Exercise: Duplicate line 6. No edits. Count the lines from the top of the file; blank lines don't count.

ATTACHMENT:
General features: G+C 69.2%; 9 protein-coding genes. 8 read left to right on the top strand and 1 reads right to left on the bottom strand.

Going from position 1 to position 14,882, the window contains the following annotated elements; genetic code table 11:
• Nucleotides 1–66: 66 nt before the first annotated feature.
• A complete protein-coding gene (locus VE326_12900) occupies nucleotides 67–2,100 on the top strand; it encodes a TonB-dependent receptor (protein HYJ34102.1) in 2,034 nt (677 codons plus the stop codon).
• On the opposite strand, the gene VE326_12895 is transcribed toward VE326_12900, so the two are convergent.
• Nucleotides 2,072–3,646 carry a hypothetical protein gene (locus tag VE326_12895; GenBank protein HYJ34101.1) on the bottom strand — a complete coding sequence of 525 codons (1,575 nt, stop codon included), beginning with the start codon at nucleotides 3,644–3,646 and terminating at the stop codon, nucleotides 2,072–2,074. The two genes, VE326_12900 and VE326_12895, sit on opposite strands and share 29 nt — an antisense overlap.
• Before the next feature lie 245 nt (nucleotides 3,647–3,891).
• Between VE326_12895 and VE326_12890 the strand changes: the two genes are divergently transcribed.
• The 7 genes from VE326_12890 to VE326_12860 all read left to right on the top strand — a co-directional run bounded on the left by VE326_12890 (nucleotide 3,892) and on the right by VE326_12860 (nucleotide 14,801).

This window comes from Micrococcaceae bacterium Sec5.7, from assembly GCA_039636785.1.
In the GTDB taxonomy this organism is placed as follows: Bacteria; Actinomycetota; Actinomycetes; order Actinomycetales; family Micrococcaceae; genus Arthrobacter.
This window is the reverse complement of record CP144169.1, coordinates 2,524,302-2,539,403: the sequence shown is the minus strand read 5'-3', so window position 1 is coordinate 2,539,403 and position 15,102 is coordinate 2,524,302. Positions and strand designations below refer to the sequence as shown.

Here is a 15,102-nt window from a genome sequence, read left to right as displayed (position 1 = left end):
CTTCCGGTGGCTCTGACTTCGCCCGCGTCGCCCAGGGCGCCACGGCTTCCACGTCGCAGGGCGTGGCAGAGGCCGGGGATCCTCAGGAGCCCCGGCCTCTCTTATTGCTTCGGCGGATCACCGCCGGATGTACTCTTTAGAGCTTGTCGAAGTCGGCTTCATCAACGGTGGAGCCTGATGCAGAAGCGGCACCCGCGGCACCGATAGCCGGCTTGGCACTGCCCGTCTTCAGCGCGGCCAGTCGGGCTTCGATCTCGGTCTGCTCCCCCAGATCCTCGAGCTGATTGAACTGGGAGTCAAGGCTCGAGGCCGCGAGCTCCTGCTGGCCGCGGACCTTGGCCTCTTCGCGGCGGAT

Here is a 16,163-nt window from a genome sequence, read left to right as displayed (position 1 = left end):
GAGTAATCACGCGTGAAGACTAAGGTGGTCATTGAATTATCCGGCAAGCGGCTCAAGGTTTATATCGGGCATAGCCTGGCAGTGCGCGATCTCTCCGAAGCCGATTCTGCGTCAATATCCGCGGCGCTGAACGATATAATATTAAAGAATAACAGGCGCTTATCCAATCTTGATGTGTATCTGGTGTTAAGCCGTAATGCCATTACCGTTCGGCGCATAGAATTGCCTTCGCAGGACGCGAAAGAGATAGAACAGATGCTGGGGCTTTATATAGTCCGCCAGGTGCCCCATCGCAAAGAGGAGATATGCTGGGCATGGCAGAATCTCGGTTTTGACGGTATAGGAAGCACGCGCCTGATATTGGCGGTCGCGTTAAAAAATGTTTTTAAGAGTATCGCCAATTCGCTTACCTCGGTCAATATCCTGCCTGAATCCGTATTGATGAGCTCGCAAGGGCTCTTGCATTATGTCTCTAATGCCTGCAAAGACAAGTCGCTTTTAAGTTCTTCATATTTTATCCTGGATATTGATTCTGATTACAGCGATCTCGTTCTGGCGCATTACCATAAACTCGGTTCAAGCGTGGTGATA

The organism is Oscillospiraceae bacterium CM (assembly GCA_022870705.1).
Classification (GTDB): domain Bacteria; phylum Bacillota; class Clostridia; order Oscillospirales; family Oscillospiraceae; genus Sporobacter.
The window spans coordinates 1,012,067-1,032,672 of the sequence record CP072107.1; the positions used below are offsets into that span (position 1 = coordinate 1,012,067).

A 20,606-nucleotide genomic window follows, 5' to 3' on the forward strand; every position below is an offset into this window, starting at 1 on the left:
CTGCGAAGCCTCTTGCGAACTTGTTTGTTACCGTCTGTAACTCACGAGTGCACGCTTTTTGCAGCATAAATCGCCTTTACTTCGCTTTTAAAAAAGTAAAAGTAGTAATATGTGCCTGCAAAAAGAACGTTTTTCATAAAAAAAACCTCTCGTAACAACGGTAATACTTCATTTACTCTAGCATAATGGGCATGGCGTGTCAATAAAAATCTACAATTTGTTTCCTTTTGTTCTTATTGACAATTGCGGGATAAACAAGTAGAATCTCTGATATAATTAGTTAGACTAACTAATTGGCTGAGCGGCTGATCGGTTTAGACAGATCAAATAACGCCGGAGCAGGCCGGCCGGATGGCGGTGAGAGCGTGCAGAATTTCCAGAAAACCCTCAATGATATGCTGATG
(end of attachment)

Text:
• Nucleotides 2,072–3,646 carry a hypothetical protein gene (locus tag VE326_12895; GenBank protein HYJ34101.1) on the bottom strand — a complete coding sequence of 525 codons (1,575 nt, stop codon included), beginning with the start codon at nucleotides 3,644–3,646 and terminating at the stop codon, nucleotides 2,072–2,074. The two genes, VE326_12900 and VE326_12895, sit on opposite strands and share 29 nt — an antisense overlap.